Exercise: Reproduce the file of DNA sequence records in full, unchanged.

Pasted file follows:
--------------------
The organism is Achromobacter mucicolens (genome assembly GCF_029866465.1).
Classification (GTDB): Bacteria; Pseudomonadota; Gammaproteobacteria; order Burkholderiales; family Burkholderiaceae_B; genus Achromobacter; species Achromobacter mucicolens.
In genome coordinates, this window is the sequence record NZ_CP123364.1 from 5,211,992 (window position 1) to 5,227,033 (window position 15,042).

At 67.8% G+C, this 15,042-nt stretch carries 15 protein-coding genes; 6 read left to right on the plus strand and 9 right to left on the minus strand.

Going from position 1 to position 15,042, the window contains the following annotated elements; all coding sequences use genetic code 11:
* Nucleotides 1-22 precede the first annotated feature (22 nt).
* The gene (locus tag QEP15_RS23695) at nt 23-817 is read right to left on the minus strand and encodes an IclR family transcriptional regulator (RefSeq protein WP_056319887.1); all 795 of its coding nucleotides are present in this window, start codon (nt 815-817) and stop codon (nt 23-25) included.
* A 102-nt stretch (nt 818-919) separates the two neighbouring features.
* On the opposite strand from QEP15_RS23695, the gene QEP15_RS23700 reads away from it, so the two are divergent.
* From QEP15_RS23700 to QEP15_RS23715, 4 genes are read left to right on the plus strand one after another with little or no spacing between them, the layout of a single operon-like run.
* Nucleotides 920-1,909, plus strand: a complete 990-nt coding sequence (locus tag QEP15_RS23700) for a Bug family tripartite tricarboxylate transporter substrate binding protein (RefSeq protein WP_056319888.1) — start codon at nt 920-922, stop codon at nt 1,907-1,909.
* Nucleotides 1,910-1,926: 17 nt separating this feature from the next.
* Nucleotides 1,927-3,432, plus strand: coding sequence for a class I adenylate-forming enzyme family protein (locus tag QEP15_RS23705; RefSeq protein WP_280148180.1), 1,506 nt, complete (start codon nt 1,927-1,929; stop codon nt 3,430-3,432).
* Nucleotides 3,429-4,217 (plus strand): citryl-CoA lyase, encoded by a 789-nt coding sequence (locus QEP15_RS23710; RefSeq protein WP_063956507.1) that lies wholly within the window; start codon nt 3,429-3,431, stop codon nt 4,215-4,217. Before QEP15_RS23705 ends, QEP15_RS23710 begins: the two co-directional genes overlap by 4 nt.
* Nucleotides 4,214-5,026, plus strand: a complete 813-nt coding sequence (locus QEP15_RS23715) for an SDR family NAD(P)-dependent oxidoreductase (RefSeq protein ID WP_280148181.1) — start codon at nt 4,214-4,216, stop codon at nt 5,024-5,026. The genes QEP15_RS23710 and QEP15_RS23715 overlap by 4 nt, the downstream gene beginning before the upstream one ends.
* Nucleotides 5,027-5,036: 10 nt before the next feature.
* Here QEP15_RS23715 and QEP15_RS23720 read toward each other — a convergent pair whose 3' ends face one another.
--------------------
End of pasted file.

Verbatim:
The organism is Achromobacter mucicolens (genome assembly GCF_029866465.1).
Classification (GTDB): Bacteria; Pseudomonadota; Gammaproteobacteria; order Burkholderiales; family Burkholderiaceae_B; genus Achromobacter; species Achromobacter mucicolens.
In genome coordinates, this window is the sequence record NZ_CP123364.1 from 5,211,992 (window position 1) to 5,227,033 (window position 15,042).

At 67.8% G+C, this 15,042-nt stretch carries 15 protein-coding genes; 6 read left to right on the plus strand and 9 right to left on the minus strand.

Going from position 1 to position 15,042, the window contains the following annotated elements; all coding sequences use genetic code 11:
* Nucleotides 1-22 precede the first annotated feature (22 nt).
* The gene (locus tag QEP15_RS23695) at nt 23-817 is read right to left on the minus strand and encodes an IclR family transcriptional regulator (RefSeq protein WP_056319887.1); all 795 of its coding nucleotides are present in this window, start codon (nt 815-817) and stop codon (nt 23-25) included.
* A 102-nt stretch (nt 818-919) separates the two neighbouring features.
* On the opposite strand from QEP15_RS23695, the gene QEP15_RS23700 reads away from it, so the two are divergent.
* From QEP15_RS23700 to QEP15_RS23715, 4 genes are read left to right on the plus strand one after another with little or no spacing between them, the layout of a single operon-like run.
* Nucleotides 920-1,909, plus strand: a complete 990-nt coding sequence (locus tag QEP15_RS23700) for a Bug family tripartite tricarboxylate transporter substrate binding protein (RefSeq protein WP_056319888.1) — start codon at nt 920-922, stop codon at nt 1,907-1,909.
* Nucleotides 1,910-1,926: 17 nt separating this feature from the next.
* Nucleotides 1,927-3,432, plus strand: coding sequence for a class I adenylate-forming enzyme family protein (locus tag QEP15_RS23705; RefSeq protein WP_280148180.1), 1,506 nt, complete (start codon nt 1,927-1,929; stop codon nt 3,430-3,432).
* Nucleotides 3,429-4,217 (plus strand): citryl-CoA lyase, encoded by a 789-nt coding sequence (locus QEP15_RS23710; RefSeq protein WP_063956507.1) that lies wholly within the window; start codon nt 3,429-3,431, stop codon nt 4,215-4,217. Before QEP15_RS23705 ends, QEP15_RS23710 begins: the two co-directional genes overlap by 4 nt.
* Nucleotides 4,214-5,026, plus strand: a complete 813-nt coding sequence (locus QEP15_RS23715) for an SDR family NAD(P)-dependent oxidoreductase (RefSeq protein ID WP_280148181.1) — start codon at nt 4,214-4,216, stop codon at nt 5,024-5,026. The genes QEP15_RS23710 and QEP15_RS23715 overlap by 4 nt, the downstream gene beginning before the upstream one ends.
* Nucleotides 5,027-5,036: 10 nt before the next feature.
* Here QEP15_RS23715 and QEP15_RS23720 read toward each other — a convergent pair whose 3' ends face one another.